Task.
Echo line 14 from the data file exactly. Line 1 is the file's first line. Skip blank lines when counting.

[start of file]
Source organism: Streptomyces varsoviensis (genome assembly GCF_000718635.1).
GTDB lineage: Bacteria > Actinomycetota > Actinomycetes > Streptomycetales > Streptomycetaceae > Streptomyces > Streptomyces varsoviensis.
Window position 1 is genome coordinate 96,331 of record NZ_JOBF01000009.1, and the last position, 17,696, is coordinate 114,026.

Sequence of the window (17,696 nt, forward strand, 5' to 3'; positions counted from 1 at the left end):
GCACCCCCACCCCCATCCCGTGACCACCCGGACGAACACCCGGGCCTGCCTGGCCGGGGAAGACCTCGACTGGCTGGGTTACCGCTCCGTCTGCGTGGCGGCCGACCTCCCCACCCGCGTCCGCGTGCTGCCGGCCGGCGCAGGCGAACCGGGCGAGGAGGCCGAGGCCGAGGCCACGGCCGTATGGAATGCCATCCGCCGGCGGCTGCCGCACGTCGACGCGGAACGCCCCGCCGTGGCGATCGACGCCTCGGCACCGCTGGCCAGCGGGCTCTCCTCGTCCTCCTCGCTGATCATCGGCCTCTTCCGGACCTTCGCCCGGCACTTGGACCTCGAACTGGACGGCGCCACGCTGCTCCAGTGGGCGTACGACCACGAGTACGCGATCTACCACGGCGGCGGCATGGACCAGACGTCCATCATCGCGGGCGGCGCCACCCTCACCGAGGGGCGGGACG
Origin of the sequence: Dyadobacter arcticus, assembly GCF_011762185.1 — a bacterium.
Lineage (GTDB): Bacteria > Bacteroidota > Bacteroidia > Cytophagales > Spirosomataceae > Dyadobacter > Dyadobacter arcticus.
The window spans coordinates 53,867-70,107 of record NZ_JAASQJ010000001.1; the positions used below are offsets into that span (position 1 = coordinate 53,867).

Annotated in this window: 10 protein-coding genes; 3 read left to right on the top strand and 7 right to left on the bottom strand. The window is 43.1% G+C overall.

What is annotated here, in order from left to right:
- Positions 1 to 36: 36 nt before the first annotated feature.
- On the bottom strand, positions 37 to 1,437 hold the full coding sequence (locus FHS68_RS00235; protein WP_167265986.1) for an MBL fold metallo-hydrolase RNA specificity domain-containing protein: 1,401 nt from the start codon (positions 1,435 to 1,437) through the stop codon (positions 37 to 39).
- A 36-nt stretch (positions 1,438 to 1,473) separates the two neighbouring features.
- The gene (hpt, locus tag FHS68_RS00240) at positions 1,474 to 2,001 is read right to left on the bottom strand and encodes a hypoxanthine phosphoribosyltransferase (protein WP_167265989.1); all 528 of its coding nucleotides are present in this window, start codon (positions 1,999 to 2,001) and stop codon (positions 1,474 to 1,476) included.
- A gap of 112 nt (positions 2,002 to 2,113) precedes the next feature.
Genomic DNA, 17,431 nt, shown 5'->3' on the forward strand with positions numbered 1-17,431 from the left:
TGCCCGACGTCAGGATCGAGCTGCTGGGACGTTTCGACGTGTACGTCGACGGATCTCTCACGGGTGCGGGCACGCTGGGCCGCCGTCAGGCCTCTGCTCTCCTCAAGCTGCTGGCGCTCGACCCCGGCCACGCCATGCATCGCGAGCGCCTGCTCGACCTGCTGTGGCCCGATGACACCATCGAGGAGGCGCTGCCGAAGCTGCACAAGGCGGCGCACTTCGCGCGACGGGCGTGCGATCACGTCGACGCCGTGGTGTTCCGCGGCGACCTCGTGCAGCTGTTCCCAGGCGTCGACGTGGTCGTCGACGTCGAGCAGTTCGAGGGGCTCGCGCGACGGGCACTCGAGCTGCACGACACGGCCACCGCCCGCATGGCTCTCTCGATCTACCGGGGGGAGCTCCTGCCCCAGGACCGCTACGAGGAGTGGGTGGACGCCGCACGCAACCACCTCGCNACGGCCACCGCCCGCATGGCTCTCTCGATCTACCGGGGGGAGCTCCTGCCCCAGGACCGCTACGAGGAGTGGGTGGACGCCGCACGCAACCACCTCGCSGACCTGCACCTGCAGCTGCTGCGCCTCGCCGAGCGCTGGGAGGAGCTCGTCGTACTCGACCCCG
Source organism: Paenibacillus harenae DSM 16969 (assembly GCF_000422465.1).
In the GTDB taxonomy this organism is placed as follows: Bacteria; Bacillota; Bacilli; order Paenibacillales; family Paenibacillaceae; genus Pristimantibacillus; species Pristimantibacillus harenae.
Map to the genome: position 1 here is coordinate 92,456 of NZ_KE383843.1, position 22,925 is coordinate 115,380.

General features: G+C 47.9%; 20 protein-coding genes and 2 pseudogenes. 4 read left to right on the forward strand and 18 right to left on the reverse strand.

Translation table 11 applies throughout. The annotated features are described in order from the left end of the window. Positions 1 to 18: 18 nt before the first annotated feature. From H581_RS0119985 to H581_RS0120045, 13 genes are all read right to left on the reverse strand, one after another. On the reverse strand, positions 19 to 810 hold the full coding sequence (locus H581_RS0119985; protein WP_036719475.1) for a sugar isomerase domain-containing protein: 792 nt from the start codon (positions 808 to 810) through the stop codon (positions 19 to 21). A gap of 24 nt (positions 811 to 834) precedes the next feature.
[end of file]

- The gene (hpt, locus tag FHS68_RS00240) at positions 1,474 to 2,001 is read right to left on the bottom strand and encodes a hypoxanthine phosphoribosyltransferase (protein WP_167265989.1); all 528 of its coding nucleotides are present in this window, start codon (positions 1,999 to 2,001) and stop codon (positions 1,474 to 1,476) included.